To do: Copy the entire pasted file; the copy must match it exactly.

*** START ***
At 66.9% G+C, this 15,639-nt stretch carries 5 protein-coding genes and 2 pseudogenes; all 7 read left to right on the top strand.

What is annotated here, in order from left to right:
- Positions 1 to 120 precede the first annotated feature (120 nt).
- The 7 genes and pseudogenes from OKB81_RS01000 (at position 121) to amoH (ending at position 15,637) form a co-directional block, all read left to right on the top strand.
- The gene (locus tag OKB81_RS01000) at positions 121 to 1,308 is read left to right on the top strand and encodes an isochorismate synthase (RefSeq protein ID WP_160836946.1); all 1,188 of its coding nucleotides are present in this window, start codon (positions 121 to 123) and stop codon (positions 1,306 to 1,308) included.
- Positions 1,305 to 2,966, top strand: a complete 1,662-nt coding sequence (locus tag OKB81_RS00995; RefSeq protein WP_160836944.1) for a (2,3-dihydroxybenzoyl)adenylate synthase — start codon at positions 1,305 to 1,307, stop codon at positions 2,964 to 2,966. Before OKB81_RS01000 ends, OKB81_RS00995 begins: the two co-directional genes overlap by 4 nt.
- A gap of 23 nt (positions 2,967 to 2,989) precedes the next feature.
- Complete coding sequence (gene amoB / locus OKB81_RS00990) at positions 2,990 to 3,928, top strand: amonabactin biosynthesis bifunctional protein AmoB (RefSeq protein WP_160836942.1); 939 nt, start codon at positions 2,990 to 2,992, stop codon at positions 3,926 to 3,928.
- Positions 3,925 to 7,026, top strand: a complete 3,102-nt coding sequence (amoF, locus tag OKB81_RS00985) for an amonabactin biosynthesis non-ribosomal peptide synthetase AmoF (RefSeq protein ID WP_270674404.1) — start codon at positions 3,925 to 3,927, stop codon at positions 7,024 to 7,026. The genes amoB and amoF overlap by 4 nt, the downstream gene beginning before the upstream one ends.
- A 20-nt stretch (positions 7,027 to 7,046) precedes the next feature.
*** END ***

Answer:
At 66.9% G+C, this 15,639-nt stretch carries 5 protein-coding genes and 2 pseudogenes; all 7 read left to right on the top strand.

What is annotated here, in order from left to right:
- Positions 1 to 120 precede the first annotated feature (120 nt).
- The 7 genes and pseudogenes from OKB81_RS01000 (at position 121) to amoH (ending at position 15,637) form a co-directional block, all read left to right on the top strand.
- The gene (locus tag OKB81_RS01000) at positions 121 to 1,308 is read left to right on the top strand and encodes an isochorismate synthase (RefSeq protein ID WP_160836946.1); all 1,188 of its coding nucleotides are present in this window, start codon (positions 121 to 123) and stop codon (positions 1,306 to 1,308) included.
- Positions 1,305 to 2,966, top strand: a complete 1,662-nt coding sequence (locus tag OKB81_RS00995; RefSeq protein WP_160836944.1) for a (2,3-dihydroxybenzoyl)adenylate synthase — start codon at positions 1,305 to 1,307, stop codon at positions 2,964 to 2,966. Before OKB81_RS01000 ends, OKB81_RS00995 begins: the two co-directional genes overlap by 4 nt.
- A gap of 23 nt (positions 2,967 to 2,989) precedes the next feature.
- Complete coding sequence (gene amoB / locus OKB81_RS00990) at positions 2,990 to 3,928, top strand: amonabactin biosynthesis bifunctional protein AmoB (RefSeq protein WP_160836942.1); 939 nt, start codon at positions 2,990 to 2,992, stop codon at positions 3,926 to 3,928.
- Positions 3,925 to 7,026, top strand: a complete 3,102-nt coding sequence (amoF, locus tag OKB81_RS00985) for an amonabactin biosynthesis non-ribosomal peptide synthetase AmoF (RefSeq protein ID WP_270674404.1) — start codon at positions 3,925 to 3,927, stop codon at positions 7,024 to 7,026. The genes amoB and amoF overlap by 4 nt, the downstream gene beginning before the upstream one ends.
- A 20-nt stretch (positions 7,027 to 7,046) precedes the next feature.